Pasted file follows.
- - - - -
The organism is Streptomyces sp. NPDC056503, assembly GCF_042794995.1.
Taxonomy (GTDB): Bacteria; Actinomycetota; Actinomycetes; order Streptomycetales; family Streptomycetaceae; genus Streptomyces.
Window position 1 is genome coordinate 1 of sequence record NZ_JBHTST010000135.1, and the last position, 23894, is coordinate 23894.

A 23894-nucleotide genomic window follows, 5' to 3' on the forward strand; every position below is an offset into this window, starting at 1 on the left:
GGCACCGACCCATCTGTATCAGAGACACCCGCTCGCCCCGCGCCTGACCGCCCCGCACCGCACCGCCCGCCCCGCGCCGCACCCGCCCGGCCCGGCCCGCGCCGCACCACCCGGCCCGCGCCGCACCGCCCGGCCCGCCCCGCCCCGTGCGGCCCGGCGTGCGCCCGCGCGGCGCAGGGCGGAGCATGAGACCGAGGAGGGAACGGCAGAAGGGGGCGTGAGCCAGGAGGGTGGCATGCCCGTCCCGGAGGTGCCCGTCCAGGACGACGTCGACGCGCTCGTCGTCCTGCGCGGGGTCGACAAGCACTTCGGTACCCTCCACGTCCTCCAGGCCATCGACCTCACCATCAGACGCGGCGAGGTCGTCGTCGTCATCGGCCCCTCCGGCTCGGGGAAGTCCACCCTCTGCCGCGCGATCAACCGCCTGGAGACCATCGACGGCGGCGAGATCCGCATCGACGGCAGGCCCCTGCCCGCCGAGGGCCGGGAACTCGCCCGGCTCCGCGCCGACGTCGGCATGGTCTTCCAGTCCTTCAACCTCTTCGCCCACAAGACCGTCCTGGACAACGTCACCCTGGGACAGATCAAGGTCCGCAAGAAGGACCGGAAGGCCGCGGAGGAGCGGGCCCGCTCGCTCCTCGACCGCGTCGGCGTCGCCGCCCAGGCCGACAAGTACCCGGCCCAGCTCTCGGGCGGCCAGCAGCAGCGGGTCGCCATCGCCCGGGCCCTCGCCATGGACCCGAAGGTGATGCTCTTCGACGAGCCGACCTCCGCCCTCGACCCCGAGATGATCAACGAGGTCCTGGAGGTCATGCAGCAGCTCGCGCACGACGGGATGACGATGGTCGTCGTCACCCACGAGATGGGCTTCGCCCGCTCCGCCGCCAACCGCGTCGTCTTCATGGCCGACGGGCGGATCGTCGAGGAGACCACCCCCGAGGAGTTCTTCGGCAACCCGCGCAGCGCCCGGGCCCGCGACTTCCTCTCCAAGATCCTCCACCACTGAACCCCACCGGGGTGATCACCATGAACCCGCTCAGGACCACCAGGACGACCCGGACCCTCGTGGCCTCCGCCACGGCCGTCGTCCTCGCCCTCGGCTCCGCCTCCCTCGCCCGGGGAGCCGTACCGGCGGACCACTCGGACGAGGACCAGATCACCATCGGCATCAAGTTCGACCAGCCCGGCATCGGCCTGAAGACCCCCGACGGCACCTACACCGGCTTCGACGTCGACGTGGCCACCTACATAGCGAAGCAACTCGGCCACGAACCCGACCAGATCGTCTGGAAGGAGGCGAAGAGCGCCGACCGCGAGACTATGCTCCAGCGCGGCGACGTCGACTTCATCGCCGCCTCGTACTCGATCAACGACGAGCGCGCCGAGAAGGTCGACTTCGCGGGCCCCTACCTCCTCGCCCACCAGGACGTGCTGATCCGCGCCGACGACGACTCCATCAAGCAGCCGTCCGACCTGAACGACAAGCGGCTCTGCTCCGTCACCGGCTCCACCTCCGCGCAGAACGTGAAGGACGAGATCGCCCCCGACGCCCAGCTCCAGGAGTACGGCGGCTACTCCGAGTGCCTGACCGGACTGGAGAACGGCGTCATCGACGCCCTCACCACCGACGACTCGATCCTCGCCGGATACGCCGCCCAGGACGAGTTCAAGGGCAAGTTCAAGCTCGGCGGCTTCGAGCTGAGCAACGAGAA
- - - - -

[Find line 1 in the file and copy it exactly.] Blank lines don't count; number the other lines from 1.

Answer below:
The organism is Streptomyces sp. NPDC056503, assembly GCF_042794995.1.